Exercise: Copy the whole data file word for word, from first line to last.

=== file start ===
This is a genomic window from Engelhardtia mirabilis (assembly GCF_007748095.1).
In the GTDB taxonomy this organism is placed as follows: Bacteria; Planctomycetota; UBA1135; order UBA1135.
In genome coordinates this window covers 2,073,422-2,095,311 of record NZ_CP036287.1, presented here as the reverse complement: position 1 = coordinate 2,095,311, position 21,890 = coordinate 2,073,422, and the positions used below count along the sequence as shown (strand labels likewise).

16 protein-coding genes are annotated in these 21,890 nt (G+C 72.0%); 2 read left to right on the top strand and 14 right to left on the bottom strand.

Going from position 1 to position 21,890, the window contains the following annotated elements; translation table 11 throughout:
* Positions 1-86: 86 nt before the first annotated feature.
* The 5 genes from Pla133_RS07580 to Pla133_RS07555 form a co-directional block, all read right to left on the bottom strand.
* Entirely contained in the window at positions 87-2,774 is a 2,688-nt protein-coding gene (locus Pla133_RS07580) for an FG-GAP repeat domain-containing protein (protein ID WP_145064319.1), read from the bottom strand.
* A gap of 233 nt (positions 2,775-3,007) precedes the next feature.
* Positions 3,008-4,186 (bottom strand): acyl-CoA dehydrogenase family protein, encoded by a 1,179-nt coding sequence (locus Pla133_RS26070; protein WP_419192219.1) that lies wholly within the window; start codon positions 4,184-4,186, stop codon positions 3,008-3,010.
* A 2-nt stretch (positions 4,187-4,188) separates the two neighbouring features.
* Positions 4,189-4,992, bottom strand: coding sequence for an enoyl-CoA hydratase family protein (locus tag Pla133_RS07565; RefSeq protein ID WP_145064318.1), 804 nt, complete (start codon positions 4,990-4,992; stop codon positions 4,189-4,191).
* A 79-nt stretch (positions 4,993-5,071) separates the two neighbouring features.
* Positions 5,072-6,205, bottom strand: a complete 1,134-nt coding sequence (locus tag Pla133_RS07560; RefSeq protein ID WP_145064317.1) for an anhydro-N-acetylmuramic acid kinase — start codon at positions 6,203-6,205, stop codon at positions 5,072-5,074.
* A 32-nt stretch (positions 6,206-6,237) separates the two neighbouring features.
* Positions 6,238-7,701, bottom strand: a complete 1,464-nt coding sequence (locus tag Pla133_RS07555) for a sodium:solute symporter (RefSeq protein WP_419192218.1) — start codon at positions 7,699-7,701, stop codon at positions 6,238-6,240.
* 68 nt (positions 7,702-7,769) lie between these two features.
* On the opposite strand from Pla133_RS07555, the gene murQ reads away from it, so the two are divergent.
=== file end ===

This is a genomic window from Engelhardtia mirabilis (assembly GCF_007748095.1).
In the GTDB taxonomy this organism is placed as follows: Bacteria; Planctomycetota; UBA1135; order UBA1135.
In genome coordinates this window covers 2,073,422-2,095,311 of record NZ_CP036287.1, presented here as the reverse complement: position 1 = coordinate 2,095,311, position 21,890 = coordinate 2,073,422, and the positions used below count along the sequence as shown (strand labels likewise).

16 protein-coding genes are annotated in these 21,890 nt (G+C 72.0%); 2 read left to right on the top strand and 14 right to left on the bottom strand.

Going from position 1 to position 21,890, the window contains the following annotated elements; translation table 11 throughout:
* Positions 1-86: 86 nt before the first annotated feature.
* The 5 genes from Pla133_RS07580 to Pla133_RS07555 form a co-directional block, all read right to left on the bottom strand.
* Entirely contained in the window at positions 87-2,774 is a 2,688-nt protein-coding gene (locus Pla133_RS07580) for an FG-GAP repeat domain-containing protein (protein ID WP_145064319.1), read from the bottom strand.
* A gap of 233 nt (positions 2,775-3,007) precedes the next feature.
* Positions 3,008-4,186 (bottom strand): acyl-CoA dehydrogenase family protein, encoded by a 1,179-nt coding sequence (locus Pla133_RS26070; protein WP_419192219.1) that lies wholly within the window; start codon positions 4,184-4,186, stop codon positions 3,008-3,010.
* A 2-nt stretch (positions 4,187-4,188) separates the two neighbouring features.
* Positions 4,189-4,992, bottom strand: coding sequence for an enoyl-CoA hydratase family protein (locus tag Pla133_RS07565; RefSeq protein ID WP_145064318.1), 804 nt, complete (start codon positions 4,990-4,992; stop codon positions 4,189-4,191).
* A 79-nt stretch (positions 4,993-5,071) separates the two neighbouring features.
* Positions 5,072-6,205, bottom strand: a complete 1,134-nt coding sequence (locus tag Pla133_RS07560; RefSeq protein ID WP_145064317.1) for an anhydro-N-acetylmuramic acid kinase — start codon at positions 6,203-6,205, stop codon at positions 5,072-5,074.
* A 32-nt stretch (positions 6,206-6,237) separates the two neighbouring features.
* Positions 6,238-7,701, bottom strand: a complete 1,464-nt coding sequence (locus tag Pla133_RS07555) for a sodium:solute symporter (RefSeq protein WP_419192218.1) — start codon at positions 7,699-7,701, stop codon at positions 6,238-6,240.
* 68 nt (positions 7,702-7,769) lie between these two features.
* On the opposite strand from Pla133_RS07555, the gene murQ reads away from it, so the two are divergent.